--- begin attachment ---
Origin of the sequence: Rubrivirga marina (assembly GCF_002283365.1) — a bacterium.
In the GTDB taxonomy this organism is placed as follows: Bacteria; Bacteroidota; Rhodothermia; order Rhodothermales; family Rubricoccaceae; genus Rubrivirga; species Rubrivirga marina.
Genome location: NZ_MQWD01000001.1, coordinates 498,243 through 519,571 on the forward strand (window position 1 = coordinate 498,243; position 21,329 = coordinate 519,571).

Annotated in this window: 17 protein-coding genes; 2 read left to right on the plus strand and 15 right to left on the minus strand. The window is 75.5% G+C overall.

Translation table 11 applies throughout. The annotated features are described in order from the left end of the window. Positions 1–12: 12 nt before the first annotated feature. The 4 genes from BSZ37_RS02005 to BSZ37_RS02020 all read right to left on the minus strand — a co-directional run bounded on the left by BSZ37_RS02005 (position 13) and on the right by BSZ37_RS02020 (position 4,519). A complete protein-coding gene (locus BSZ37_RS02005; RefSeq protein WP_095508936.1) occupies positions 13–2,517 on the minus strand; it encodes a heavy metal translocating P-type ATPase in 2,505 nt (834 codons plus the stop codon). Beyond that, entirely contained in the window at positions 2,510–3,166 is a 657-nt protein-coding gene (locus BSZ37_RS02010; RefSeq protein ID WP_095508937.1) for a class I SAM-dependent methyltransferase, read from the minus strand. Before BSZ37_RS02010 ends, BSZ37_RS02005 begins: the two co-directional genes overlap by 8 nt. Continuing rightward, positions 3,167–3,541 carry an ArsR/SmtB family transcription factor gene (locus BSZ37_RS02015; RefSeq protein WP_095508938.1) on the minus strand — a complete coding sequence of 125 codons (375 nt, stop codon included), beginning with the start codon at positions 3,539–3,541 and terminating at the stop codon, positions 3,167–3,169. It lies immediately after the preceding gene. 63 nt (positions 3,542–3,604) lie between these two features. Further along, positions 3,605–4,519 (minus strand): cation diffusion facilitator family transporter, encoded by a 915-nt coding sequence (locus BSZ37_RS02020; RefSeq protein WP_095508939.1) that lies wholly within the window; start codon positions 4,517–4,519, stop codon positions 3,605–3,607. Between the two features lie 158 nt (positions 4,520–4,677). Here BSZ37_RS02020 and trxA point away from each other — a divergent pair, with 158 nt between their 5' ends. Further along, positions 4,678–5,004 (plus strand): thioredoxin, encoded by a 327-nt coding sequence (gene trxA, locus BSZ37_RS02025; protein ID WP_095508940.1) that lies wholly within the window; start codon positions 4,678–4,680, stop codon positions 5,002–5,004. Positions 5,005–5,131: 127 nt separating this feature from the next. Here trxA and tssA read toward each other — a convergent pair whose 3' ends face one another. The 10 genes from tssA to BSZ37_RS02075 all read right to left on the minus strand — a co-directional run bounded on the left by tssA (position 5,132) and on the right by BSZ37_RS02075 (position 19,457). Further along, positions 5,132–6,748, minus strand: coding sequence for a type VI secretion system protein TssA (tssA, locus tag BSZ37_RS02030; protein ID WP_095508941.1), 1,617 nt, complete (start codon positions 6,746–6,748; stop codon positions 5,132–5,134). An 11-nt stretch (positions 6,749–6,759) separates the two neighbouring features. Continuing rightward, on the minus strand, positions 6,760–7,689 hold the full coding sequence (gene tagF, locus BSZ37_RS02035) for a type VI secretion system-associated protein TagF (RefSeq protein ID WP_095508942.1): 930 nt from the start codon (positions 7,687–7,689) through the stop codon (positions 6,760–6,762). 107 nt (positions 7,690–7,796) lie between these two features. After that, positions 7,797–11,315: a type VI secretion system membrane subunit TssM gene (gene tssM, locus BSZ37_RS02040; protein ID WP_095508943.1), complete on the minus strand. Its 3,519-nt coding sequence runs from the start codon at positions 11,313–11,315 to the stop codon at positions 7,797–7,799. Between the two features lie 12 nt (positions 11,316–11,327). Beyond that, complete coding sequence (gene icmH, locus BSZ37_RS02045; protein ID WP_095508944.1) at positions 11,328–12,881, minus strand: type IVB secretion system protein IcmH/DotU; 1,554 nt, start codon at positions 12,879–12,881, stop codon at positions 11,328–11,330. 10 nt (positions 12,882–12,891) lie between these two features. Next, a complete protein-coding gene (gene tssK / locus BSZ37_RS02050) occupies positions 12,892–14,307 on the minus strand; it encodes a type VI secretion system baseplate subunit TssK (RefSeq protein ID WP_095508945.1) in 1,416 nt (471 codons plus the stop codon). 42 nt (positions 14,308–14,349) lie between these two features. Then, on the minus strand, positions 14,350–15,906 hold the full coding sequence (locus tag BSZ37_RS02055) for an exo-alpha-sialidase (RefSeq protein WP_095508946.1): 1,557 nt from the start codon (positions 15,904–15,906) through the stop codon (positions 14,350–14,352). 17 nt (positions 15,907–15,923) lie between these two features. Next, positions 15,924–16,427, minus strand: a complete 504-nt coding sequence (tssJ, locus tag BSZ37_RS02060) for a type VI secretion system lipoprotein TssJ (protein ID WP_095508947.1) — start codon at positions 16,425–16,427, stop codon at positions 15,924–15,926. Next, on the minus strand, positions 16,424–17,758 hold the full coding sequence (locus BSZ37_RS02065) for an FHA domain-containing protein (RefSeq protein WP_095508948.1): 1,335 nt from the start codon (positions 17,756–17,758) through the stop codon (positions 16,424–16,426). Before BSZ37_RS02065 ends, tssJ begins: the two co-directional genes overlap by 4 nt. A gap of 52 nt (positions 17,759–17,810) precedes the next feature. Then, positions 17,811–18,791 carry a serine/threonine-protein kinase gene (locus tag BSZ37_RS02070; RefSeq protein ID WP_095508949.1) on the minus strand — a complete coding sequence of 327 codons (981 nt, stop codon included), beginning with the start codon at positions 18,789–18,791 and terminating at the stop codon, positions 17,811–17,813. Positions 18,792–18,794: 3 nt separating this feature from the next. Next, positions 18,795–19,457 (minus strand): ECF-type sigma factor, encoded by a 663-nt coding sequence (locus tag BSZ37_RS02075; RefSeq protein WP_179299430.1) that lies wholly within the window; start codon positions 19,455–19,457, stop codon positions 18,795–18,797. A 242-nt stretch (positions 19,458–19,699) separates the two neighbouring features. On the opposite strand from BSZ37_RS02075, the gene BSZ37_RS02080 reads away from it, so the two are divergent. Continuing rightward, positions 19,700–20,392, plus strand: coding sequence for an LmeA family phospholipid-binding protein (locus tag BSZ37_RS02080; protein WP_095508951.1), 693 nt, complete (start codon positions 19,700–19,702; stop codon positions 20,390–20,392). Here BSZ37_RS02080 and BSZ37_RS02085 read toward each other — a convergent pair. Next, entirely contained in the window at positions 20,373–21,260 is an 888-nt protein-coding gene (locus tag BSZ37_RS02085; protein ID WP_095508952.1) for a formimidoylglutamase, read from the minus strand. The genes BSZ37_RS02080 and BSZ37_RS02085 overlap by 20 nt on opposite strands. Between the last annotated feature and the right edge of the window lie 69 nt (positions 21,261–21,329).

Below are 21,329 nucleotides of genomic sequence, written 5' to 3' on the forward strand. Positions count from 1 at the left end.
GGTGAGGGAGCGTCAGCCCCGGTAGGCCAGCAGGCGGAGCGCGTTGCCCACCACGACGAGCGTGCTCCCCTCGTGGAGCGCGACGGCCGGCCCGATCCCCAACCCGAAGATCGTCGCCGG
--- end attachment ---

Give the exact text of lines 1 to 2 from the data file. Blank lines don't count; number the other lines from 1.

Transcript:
Origin of the sequence: Rubrivirga marina (assembly GCF_002283365.1) — a bacterium.
In the GTDB taxonomy this organism is placed as follows: Bacteria; Bacteroidota; Rhodothermia; order Rhodothermales; family Rubricoccaceae; genus Rubrivirga; species Rubrivirga marina.